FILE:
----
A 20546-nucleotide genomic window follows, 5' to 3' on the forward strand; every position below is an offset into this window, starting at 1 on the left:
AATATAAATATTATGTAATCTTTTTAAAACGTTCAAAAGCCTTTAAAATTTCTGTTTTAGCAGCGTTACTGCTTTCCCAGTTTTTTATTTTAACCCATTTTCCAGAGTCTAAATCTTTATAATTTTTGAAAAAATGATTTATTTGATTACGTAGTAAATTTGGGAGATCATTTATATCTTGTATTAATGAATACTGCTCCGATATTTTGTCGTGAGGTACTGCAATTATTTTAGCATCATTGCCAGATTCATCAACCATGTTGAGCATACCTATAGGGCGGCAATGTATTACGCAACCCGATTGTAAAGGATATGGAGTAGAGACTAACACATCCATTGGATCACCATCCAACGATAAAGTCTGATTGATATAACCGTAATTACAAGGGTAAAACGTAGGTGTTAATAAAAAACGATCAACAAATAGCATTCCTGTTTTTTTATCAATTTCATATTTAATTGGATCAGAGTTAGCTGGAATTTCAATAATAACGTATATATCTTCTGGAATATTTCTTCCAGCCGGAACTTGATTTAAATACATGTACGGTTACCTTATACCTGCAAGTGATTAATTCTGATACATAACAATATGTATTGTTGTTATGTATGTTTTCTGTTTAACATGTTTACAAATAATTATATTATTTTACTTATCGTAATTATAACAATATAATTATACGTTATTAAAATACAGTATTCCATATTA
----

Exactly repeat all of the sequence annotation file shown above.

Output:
A 20546-nucleotide genomic window follows, 5' to 3' on the forward strand; every position below is an offset into this window, starting at 1 on the left:
AATATAAATATTATGTAATCTTTTTAAAACGTTCAAAAGCCTTTAAAATTTCTGTTTTAGCAGCGTTACTGCTTTCCCAGTTTTTTATTTTAACCCATTTTCCAGAGTCTAAATCTTTATAATTTTTGAAAAAATGATTTATTTGATTACGTAGTAAATTTGGGAGATCATTTATATCTTGTATTAATGAATACTGCTCCGATATTTTGTCGTGAGGTACTGCAATTATTTTAGCATCATTGCCAGATTCATCAACCATGTTGAGCATACCTATAGGGCGGCAATGTATTACGCAACCCGATTGTAAAGGATATGGAGTAGAGACTAACACATCCATTGGATCACCATCCAACGATAAAGTCTGATTGATATAACCGTAATTACAAGGGTAAAACGTAGGTGTTAATAAAAAACGATCAACAAATAGCATTCCTGTTTTTTTATCAATTTCATATTTAATTGGATCAGAGTTAGCTGGAATTTCAATAATAACGTATATATCTTCTGGAATATTTCTTCCAGCCGGAACTTGATTTAAATACATGTACGGTTACCTTATACCTGCAAGTGATTAATTCTGATACATAACAATATGTATTGTTGTTATGTATGTTTTCTGTTTAACATGTTTACAAATAATTATATTATTTTACTTATCGTAATTATAACAATATAATTATACGTTATTAAAATACAGTATTCCATATTA